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Warka Water / Architecture and Vision

Warka Water  – Description of Architecture and Vision.

Warka Water  – Description of Architecture and Vision.

‘Warka Water’ is an alternative water source for rural populations that face challenges in accessing drinkable water. It is first and foremost an architecture project. A vertical structure designed to harvest potable water from the atmosphere, Warka Water collects rain and harvests fog and dew, with the objective of providing an average of 100 L of drinking water every day. Built with simple tools, and using a passive system to collect water from the atmosphere, Warka Water is designed to be owned and operated by the villagers. When a small rural community adopts Warka Water, it can lead to impactful change in a variety of areas, including the community’s education, economy, society, and agriculture, as well as impacting the environment. A project pilot, the version n. 3, was finally installed in a rural village in south Ethiopa, Dorze, on May 2015.

Courtesy of Architecture and Vision
Courtesy of Architecture and Vision

Warka Water relies only on natural phenomena such us gravity, condensation & evaporation and doesn’t require electrical power.  The tower not only provides a fundamental resource for life – water – but also creates a social place for the community, where people can gather under the shade of its canopy for education and public meetings.

Warka Water is designed to be easily transported also where infrastructure are limited. The tower is modular and the elements join together with a simple technique.The size of each module is small enough to be transported even by foot climbing up to steep pathways to remote places where no means of transportation can reach.

Courtesy of Architecture and Vision
Courtesy of Architecture and Vision

We believe that installing the Warka tower in remote villages can lead to numerous impactful initiatives:

  • Education: Women and children can engage in productive activities such as care, education and crafts that can lead to self-sufficiency.
  • Economy: Manufacturing the Warka tower locally and sourcing indigenous materials can create jobs and boost the local economy.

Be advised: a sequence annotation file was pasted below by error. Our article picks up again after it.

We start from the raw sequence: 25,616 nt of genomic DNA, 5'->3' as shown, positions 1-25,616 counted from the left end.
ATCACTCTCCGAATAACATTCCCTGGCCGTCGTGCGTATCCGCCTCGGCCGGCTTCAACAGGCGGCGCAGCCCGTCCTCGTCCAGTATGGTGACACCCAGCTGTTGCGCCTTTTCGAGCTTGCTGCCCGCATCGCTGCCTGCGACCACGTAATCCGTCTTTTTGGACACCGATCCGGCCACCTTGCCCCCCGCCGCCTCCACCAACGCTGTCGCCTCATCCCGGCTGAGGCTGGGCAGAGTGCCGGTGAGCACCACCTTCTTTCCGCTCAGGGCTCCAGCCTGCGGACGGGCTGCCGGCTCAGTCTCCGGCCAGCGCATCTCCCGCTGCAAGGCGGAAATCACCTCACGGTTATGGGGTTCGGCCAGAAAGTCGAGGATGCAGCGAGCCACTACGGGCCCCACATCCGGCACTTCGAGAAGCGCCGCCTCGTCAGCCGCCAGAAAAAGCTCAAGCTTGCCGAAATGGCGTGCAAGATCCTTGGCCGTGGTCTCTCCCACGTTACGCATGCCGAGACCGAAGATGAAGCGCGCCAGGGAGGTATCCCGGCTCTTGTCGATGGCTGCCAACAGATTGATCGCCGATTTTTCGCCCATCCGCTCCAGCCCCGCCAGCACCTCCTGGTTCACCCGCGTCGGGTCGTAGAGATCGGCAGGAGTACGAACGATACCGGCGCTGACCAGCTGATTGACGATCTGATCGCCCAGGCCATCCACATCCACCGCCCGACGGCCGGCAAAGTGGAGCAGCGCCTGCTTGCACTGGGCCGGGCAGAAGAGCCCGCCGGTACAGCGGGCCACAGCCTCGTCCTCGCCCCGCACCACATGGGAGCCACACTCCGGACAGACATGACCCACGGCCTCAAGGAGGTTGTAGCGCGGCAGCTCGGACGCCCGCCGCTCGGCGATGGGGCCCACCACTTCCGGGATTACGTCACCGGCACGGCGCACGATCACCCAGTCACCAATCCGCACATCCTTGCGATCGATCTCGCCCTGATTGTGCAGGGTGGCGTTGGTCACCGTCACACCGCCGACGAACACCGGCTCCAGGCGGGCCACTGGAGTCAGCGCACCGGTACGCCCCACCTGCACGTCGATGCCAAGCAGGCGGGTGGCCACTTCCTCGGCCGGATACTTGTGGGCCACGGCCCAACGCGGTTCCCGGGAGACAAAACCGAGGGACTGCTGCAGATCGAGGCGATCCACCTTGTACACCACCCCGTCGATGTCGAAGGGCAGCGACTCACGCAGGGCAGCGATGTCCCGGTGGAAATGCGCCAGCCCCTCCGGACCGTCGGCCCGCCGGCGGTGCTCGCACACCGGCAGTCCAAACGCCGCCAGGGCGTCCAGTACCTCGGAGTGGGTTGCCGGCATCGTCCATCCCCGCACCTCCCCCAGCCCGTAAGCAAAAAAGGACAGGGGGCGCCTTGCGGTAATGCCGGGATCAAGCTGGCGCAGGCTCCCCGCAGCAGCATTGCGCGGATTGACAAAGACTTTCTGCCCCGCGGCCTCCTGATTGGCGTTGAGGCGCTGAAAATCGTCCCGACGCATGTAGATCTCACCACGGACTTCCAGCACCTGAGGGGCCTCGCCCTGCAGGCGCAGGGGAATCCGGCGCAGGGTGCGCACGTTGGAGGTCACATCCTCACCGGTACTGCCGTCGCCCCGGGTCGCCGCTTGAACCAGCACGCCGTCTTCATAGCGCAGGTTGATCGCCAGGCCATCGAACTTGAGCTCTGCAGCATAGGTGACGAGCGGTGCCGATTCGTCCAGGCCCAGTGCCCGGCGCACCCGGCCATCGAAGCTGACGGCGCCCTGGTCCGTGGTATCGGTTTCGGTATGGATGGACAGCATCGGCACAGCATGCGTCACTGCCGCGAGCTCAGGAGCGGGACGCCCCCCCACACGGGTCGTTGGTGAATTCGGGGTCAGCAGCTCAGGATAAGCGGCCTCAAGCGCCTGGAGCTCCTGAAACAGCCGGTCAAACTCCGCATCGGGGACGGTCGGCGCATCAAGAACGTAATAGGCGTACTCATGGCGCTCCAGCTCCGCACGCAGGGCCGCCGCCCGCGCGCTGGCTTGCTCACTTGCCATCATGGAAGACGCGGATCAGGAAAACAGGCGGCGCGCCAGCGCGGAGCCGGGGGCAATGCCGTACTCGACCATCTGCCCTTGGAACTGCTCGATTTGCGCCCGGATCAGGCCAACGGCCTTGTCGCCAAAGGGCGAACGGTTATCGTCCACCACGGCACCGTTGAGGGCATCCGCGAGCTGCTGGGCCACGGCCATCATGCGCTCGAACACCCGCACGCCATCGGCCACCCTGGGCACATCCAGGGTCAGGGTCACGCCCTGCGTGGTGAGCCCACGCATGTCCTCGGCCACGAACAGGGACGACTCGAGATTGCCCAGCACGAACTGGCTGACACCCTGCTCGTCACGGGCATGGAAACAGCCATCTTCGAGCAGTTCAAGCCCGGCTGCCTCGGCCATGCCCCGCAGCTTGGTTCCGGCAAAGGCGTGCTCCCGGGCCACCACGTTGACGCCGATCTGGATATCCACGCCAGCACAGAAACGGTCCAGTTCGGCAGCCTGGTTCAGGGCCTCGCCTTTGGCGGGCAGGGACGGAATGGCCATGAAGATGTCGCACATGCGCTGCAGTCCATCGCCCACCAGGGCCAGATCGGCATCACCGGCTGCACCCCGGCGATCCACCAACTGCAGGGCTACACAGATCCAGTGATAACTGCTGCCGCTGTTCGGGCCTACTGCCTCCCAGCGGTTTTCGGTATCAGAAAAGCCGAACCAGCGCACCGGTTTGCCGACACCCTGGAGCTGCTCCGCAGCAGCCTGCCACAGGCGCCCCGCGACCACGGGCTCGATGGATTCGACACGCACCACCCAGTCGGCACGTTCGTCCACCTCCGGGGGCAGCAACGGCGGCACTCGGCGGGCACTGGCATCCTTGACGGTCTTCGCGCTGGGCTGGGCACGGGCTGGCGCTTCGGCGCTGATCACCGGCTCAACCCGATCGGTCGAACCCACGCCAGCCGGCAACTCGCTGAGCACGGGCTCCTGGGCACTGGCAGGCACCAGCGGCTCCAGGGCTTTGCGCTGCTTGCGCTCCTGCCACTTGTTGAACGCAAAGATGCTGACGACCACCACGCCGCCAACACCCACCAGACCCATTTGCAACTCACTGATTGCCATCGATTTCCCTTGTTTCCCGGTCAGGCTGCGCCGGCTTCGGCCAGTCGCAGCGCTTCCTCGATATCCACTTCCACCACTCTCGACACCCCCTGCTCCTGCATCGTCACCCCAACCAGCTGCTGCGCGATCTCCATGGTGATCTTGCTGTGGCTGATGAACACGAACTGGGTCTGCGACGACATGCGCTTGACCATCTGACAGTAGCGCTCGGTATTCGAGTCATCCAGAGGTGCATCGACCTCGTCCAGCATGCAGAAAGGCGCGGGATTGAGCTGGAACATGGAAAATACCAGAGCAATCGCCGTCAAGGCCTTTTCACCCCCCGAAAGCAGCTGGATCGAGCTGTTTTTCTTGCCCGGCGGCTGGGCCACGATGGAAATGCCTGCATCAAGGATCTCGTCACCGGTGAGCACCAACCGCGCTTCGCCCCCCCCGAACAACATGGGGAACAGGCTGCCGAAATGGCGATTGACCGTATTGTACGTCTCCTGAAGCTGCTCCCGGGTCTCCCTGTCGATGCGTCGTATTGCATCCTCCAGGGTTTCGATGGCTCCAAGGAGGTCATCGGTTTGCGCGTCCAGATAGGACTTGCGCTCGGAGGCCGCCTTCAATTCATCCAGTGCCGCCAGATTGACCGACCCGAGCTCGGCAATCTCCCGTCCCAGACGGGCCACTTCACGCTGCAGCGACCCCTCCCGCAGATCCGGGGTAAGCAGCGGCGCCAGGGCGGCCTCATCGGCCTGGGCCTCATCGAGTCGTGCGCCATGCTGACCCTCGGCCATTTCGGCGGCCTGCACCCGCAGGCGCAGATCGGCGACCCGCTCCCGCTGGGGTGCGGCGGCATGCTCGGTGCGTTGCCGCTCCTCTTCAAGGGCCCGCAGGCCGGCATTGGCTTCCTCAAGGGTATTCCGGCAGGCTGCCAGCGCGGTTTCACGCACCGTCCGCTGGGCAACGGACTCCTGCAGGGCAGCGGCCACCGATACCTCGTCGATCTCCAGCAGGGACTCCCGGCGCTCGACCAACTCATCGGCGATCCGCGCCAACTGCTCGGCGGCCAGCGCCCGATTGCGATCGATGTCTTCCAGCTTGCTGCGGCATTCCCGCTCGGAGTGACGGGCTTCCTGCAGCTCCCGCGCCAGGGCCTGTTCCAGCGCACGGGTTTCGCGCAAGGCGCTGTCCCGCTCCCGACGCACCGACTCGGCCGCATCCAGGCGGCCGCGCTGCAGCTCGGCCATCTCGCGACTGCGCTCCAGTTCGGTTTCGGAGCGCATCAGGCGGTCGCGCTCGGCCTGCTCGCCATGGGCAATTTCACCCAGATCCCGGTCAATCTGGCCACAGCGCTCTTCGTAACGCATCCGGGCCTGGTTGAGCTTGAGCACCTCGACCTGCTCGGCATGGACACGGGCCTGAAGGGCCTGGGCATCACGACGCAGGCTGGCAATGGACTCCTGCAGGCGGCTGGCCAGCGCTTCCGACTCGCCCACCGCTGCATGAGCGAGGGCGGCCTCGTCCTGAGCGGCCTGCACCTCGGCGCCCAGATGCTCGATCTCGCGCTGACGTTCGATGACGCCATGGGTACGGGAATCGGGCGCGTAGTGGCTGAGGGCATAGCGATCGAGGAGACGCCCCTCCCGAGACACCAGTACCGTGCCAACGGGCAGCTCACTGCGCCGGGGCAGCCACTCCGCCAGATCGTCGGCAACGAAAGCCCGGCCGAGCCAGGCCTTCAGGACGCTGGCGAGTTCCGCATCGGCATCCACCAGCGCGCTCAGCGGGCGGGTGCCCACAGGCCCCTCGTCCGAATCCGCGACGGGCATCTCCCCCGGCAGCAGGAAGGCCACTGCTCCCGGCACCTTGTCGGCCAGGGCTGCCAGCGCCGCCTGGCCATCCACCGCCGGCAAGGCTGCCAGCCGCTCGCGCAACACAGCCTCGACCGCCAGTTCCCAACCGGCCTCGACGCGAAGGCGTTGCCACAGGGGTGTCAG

• Society: The Warka tower’s canopy creates a gathering place for the community.
  • Agriculture: Water produced by the Warka tower can be used for irrigation and farming.
  • Environment: the water management training program can introduce the principles of permaculture.
  • Technology: Future developments include a shared internet connection point for rural villages, which can connect the isolated communities and bring valuable real-time information (e.g., weather forecast, market prices of crops).
Warka Water
Warka Water

Warka Water is designed for autonomous distribution and scaling. The tower can be easily built and maintained by the local communities using simple tools. The tower can be also maintained without using special parts or heavy machinery. With training and guidance, the locals can easily build and maintain the Warka tower. This local know-how can then be transferred to surrounding communities, with villagers helping install other towers in the area and creating an economy based on the assembly and maintenance of the towers. This can expedite the scaling of Warka Water in the region. Following the prototype development and testing phases, we intend to start manufacturing the Warka on a large scale, which can bring the material’s cost down to $1000 per tower significantly less than other water relief options available.

Courtesy of Architecture and Vision
Courtesy of Architecture and Vision

As part of the Warka Water project, we will also plant a new Warka tree next to each Warka tower. The growth of the sapling will be supported by the water generated by the Warka towers as well as the dedicated team from the local community that maintains the tower. With time, the new tree will not only counterbalance the negative effects of increasing deforestation, but also will help create a better environment for the Warka tower to function. The humidity created by the tree will facilitate the water production of Warka Water.

Warka Water 03
Warka Water 03

Key details of Warka Water 3.2 : Daily water collection: 13 to 26 gallons (50 to 100 L), annual average. Water tank storage: 800 gallons (3000 L). Construction: 10 days, 10 people (by hand, no electrical power machinery required). Assembly: 2 hours, 10 people. Weight: 176 pounds (80 kg). Materials: Bamboo, hemp, metal pins, bio-plastic. Dimensions: Height 31ft (9.5 m) – Footprint Ø 12 ft (3,7 m). Surface Area: Mesh 323 sq ft (30 sq. m). Collector: 87 sq ft (8.1 sq. m). Canopy: Ø 32 ft (10 m). Cost: ~ $1,000 (production in Ethiopia). Maintenance: easy to be maintained, cleaned and repaired.

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